Raising Tobacco

Here’s a subject that’s out of favor, but that won’t stop me. Did you know that Norwegians, especially Norwegian immigrant families, were vital to the success of tobacco as a Wisconsin crop? And did you know the Borresons were part of this picture? In a post about Emil, Dave mentioned that his grandfather had filled him in on tobacco harvesting, but I getting ahead of myself….

Before white farmers settled Wisconsin, the French explorer Allouez reported as early as 1670 that the Winnebago Indians (Ho Chunk) were growing tobacco. Beginning in 1840-1841, the Norwegian immigrants to the Koshkonong area (Dane County, Madison) became enthusiastic supporters of the crop, although they had not raised it back in Norway. One source listed names like Nelson, Swenson, Larson, Erickson, Lund, Weum and Jacobson as forever to be associated with this enterprise. Here was a chance to raise a crop and earn cash which immigrants were lacking. As I recall reading elsewhere, they also had the large disciplined families required to do the labor. In a previous post, I had mentioned that tobacco ranked ninth as a Wisconsin crop by 1929. Sometimes it’s been said that it was tobacco that paid for many of the dairy barns built in the first six decades of the 20th century. In 1938 there were 18,400 acres of tobacco in Wisconsin, 8300 of them in Dane County. Wisconsin’s crop was cigar tobacco and stemmings were used for chewing tobacco.

In those years tobacco was being raised in Trempealeau County too, and in Fitch Coulee. I’m guessing David’s tobacco conversation with Emil took place in the mid-forties, and equally interesting is a photo Dave sent me of the Borreson farm. Here it is:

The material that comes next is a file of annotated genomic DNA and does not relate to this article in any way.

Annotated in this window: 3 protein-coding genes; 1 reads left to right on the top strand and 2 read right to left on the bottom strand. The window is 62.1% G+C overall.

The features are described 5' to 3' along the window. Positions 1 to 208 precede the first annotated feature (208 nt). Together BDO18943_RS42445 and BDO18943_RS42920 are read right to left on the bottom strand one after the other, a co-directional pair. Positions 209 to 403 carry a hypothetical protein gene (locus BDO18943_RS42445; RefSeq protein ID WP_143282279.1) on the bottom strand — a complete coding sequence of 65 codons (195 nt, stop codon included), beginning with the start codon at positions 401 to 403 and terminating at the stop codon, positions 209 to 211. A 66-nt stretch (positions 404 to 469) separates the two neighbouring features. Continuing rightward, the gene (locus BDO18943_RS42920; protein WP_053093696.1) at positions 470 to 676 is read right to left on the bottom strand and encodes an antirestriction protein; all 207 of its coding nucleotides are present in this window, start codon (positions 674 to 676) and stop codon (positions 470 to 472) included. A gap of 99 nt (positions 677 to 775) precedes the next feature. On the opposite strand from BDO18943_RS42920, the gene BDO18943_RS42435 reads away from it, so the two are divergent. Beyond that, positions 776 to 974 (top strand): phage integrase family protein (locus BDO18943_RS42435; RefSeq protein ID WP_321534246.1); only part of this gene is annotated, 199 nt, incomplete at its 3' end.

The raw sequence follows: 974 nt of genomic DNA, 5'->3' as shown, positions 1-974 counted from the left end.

Look carefully. What’s in the foreground of this picture? A crop of tobacco. I don’t have a date for the photo, but it’s from an album page, so it appears, with another photo with a 1935 date. So could it be that we know that Emil raised tobacco, at a minimum, the years 1935 through 1945? The tobacco shed with its typical hinged boards swung open awaits on the left side of the photo. In that shed the crop, started in a bed in springtime, would have been strung from laths when harvested.

Other interesting elements of this photo include the stacks of grain, probably oats, that will be awaiting threshing; I count up to nine of them! Seems like a good crop. And if you look closely at the right end of the tobacco shed, you’ll see an old car – is it as old as a Model T, I don’t know. Finally, the view seems to be of the west end of Emil’s dairy barn.

I’ll be curious to know if anyone remembers more about raising tobacco on this farm. I think several of Emil’s sons carried it over into their own farming: Ednar and Odell did, I think, and my father Garven too, for a few years in the early sixties. I seem to recall that an allotment was often difficult to get, even to raise even an acre or two of tobacco.

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8 Responses to Raising Tobacco

  1. Brian Borreson says:

    White building on the right side of the photo is the Fitch Coulee School House. As for tobacco , Greg and Brian (Dawn helped too) raised tabacco up until 1985 or 86. Labor intense.We called it our two holiday crop.Plant it Memorial Day , harvest it Labor Day. Thanks for all the info. Brian

    • Glenn Borreson says:

      Maybe we should call tobacco a three-holiday crop: (besides Memorial Day and Labor day) I remember helping Dad (a little bit) strip the leaves for bundling during our Christmas vacation from school. This was probably early sixties. Thanks for pointing out the school too.

  2. Conrad Okerwall says:

    I remember Sidney had a tobacco patch in the late 1930’s in about the same place as the one in the photo. My sister and I used to help hoe the weeds and pick off the tobacco worms.

  3. Lesley says:

    That is a wonderful picture of the old barn, it had such character! At least one of the wooden stave silos was moved to a farm north of Whitehall. Yes, tobacco was raised by Odell and family. Dick and I did raise tobacco in Chippewa Co. in the early 1980s.